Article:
We are keeping American troops out of this war by supporting the brave Ukrainians defending their freedom and homeland. We are providing them with weapons and economic assistance to stop Putin’s drive for conquest, before the conflict spreads farther.

The United States is not doing this alone. More than 50 nations have joined us to ensure that Ukraine has what it needs to defend itself. Our partners are shouldering much of the economic responsibility for supporting Ukraine. We have also built a stronger and more united NATO , which enhances our security through the strength of our allies, while making clear that we will defend every inch of NATO territory to deter further Russian aggression. Our allies in Asia are standing with us as well to support Ukraine and hold Putin accountable, because they understand that stability in Europe and in the Indo-Pacific are inherently connected.

We have also seen throughout history how conflicts in the Middle East can unleash consequences around the globe.

We stand firmly with the Israeli people as they defend themselves against the murderous nihilism of Hamas. On Oct. 7, Hamas slaughtered 1,200 people, including 35 American citizens, in the worst atrocity committed against the Jewish people in a single day since the Holocaust. Infants and toddlers, mothers and fathers, grandparents, people with disabilities, even Holocaust survivors were maimed and murdered. Entire families were massacred in their homes . Young people were gunned down at a music festival. Bodies riddled with bullets and burned beyond recognition . And for over a month, the families of more than 200 hostages taken by Hamas, including babies and Americans, have been living in hell , anxiously waiting to discover whether their loved ones are alive or dead. At the time of this writing, my team and I are working hour by hour, doing everything we can to get the hostages released.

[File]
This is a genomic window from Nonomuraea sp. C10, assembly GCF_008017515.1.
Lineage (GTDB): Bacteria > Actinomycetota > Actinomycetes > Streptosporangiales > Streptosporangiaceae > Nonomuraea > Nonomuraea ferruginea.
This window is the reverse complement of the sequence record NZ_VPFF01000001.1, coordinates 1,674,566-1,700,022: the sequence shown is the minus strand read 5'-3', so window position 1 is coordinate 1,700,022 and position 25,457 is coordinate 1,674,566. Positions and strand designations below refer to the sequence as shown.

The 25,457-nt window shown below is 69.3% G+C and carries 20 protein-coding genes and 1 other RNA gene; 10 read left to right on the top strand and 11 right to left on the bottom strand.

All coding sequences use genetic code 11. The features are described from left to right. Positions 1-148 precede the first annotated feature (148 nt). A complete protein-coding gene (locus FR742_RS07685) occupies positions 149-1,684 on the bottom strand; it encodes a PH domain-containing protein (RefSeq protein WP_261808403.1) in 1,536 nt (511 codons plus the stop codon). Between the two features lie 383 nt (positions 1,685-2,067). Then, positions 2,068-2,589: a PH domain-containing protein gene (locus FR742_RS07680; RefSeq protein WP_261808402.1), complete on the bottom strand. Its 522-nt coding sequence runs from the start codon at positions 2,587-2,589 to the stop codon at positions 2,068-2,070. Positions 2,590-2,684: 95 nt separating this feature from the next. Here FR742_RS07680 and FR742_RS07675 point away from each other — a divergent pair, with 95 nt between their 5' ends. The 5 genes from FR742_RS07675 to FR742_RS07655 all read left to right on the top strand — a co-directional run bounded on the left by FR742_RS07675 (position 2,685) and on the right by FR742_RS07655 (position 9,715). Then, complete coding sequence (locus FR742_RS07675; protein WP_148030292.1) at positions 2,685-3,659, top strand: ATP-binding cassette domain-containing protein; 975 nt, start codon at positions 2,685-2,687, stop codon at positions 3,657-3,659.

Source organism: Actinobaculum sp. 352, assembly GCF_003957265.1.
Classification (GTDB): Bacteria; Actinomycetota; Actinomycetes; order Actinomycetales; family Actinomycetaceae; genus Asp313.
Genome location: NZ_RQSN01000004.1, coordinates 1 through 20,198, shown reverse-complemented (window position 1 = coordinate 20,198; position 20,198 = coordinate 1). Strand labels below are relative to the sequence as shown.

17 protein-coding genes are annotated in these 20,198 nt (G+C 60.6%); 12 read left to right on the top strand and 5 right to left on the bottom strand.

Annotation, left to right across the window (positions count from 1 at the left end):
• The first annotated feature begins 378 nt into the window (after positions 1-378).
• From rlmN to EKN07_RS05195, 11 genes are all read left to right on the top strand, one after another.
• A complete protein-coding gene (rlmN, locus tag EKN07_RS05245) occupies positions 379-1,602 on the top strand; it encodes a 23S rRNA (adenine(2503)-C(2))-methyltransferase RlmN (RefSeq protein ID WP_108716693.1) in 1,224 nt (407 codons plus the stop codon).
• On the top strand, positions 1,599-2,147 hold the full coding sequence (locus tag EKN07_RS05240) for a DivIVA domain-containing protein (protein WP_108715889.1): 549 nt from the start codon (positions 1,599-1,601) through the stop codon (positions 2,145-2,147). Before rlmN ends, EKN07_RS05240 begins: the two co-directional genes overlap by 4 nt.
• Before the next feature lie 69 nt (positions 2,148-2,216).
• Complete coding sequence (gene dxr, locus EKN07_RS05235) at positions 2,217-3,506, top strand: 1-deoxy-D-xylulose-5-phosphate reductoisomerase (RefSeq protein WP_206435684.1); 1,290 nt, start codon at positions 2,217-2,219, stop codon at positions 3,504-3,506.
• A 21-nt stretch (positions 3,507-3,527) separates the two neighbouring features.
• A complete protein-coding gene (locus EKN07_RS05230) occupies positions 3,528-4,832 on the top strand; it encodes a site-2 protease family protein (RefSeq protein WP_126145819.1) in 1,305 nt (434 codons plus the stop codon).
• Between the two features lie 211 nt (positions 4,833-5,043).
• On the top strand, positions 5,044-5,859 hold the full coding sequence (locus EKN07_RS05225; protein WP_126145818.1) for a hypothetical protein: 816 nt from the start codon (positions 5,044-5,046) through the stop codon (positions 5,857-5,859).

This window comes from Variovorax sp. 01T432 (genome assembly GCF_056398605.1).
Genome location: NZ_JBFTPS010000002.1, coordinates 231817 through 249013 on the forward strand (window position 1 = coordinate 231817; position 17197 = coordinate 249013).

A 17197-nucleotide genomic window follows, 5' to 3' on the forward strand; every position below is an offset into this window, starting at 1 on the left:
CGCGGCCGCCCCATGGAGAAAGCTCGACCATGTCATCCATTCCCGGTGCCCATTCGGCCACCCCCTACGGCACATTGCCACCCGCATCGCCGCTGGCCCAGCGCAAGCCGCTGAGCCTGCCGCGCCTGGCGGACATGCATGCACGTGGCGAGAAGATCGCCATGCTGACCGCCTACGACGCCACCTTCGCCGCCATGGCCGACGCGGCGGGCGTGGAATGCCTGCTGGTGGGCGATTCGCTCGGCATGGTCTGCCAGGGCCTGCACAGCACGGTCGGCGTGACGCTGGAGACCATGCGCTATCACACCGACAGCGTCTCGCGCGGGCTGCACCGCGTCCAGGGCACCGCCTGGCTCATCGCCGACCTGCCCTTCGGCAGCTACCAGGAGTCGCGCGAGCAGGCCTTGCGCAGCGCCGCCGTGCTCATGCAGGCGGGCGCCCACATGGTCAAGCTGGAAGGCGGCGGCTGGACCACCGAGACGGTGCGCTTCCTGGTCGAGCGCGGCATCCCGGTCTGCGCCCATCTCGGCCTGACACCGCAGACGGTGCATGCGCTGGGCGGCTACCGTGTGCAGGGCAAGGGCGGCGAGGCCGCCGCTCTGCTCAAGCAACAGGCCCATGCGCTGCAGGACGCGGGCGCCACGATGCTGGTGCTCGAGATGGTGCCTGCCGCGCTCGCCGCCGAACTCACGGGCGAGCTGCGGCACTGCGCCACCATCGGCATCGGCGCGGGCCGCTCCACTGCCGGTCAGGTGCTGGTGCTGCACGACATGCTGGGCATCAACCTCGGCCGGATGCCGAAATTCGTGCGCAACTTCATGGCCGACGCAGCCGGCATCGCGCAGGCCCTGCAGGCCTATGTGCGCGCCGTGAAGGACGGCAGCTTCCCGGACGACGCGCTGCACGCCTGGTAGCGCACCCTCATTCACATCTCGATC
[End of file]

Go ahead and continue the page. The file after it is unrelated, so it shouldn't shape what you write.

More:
And while Israelis are still in shock and suffering the trauma of this attack , Hamas has promised that it will relentlessly try to repeat Oct. 7 . It has said very clearly that it will not stop.

The Palestinian people deserve a state of their own and a future free from Hamas. I, too, am heartbroken by the images out of Gaza and the deaths of many thousands of civilians, including children. Palestinian children are crying for lost parents. Parents are writing their child’s name on their hand or leg so they can be identified if the worst happens. Palestinian nurses and doctors are trying desperately to save every precious life they possibly can, with little to no resources. Every innocent Palestinian life lost is a tragedy that rips apart families and communities.

Our goal should not be simply to stop the war for today — it should be to end the war forever, break the cycle of unceasing violence , and build something stronger in Gaza and across the Middle East so that history does not keep repeating itself.